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Theatre Reviews

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Manchester theatre reviews

Black Roses: The Killing of Sophie Lancaster

Black Roses: The Killing of Sophie Lancaster

Royal Exchange, Manchester

Reviewed by Catherine Smyth September 2012


‘Now, make this known’

Those four words echoed around the auditorium as two actors silently left the stage. The packed audience at Manchester’s Royal Exchange was sitting attentively. They waited for a minute not sure whether to applaud or just to leave the theatre in the same eerie silence.

 

The Radio 4 play has been adapted for stage and presents a powerful real life drama. It gives a voice to the peace-loving unique individual that was Sophie. The 20-year-old gap year student whose life was cruelly stamped out in a gang attack in a Bacup park in 2007.

 

Sophie and her boyfriend Rob Maltby, who followed a Goth-style fashion, had been walking home when they chose to walk into the park. Firstly Rob was attacked by a gang of five. They kicked and stamped on his head and face. Sophie was there next victim and such was the force of the kicks that reigned down on her imprints of the training shoes were left on her face. She died 13 days later. The only reason given for the attack was that they were dressed different to their attackers.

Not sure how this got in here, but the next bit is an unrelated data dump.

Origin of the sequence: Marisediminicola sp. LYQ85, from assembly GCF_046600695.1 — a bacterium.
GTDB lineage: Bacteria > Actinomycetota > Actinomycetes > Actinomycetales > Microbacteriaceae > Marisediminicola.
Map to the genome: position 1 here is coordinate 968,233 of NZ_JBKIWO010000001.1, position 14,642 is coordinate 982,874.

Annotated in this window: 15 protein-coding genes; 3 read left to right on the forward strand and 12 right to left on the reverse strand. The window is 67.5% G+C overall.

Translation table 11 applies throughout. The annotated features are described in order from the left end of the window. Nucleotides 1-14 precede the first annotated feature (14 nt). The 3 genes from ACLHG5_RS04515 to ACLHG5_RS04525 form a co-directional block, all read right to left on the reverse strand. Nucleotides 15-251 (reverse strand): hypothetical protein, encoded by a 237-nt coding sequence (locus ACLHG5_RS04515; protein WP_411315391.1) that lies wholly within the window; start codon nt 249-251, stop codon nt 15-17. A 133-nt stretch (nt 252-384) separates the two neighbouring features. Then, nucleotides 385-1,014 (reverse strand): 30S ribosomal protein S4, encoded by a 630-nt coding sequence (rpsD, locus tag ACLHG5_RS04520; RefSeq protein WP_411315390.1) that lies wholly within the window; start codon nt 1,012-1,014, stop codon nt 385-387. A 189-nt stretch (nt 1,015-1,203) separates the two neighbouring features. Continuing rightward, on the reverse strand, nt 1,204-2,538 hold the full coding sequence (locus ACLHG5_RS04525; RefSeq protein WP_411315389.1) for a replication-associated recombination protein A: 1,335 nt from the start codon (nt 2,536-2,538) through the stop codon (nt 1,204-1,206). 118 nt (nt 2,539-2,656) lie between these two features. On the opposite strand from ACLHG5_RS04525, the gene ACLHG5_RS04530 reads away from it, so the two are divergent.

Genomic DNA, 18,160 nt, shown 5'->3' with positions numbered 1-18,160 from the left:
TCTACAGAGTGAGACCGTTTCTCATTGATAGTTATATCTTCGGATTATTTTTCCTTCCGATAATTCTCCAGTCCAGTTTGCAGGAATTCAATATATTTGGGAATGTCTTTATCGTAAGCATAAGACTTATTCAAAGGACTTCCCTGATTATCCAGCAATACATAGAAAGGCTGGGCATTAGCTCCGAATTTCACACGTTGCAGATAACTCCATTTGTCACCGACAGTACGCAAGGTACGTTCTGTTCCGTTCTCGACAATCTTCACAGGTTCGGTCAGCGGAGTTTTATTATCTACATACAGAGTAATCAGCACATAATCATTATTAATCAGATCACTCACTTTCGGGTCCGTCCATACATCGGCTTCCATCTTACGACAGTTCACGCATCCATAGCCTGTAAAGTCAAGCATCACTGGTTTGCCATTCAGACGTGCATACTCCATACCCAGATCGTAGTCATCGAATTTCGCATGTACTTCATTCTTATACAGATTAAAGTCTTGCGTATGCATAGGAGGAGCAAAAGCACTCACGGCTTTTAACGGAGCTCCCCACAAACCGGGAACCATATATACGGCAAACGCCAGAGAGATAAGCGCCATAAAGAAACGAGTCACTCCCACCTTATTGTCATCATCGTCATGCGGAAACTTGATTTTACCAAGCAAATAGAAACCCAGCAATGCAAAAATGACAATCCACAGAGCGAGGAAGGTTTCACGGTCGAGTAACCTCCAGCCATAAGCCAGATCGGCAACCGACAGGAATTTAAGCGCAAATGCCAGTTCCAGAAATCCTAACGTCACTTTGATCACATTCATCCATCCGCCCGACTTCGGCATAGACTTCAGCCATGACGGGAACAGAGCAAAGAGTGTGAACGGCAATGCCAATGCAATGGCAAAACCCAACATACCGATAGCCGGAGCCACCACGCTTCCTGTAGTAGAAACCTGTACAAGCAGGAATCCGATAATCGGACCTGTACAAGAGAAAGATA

Set on a simple stage, the role of Sophie’s mum Sylvia is played by Coronation Street’s Julie Hesmondhalgh. She sits in the centre in an armchair while around her on a raised grass platform and a park bench her daughter Sophie, played by Rachel Austin, struts and strides.

 

Through his sharp and clever poetry, Simon Armitage gives Sophie the chance tell her own story. Her Lancashire lilt fills the auditorium with tales of her childhood, but then a subtle sound akin to thunder warns the audience that this story is becoming darker. Every word of the poetry was beautifully delivered as dressed in ripped tights, black lipstick and dark eye make-up, Rachel marches around her mother telling her story.

 

The poetry interweaves with the recollections of Sylvia leaving the audience in no doubt of the very real emotion of the situation. Tears were shed, tissues were hastily removed from bags, men, women, young, old, all were visibly moved by the intimate production.

 

At times it felt as though mother and daughter were talking to one another and I, as an audience member, was an intruder. The tears shed by Julie on stage were genuine.

 

I hope every member of the audience will heed those final words uttered by Rachel and ‘make this known’. The work of the Sophie Lancaster Foundation can only be strengthened by this play being staged. Sophie’s story is one that should not be forgotten and her legacy must be a more tolerant society where prejudice is banished.

 

If this play helps to get that message across I hope to see it staged countrywide, however to maintain its impact it must be kept to similar small venues.

 
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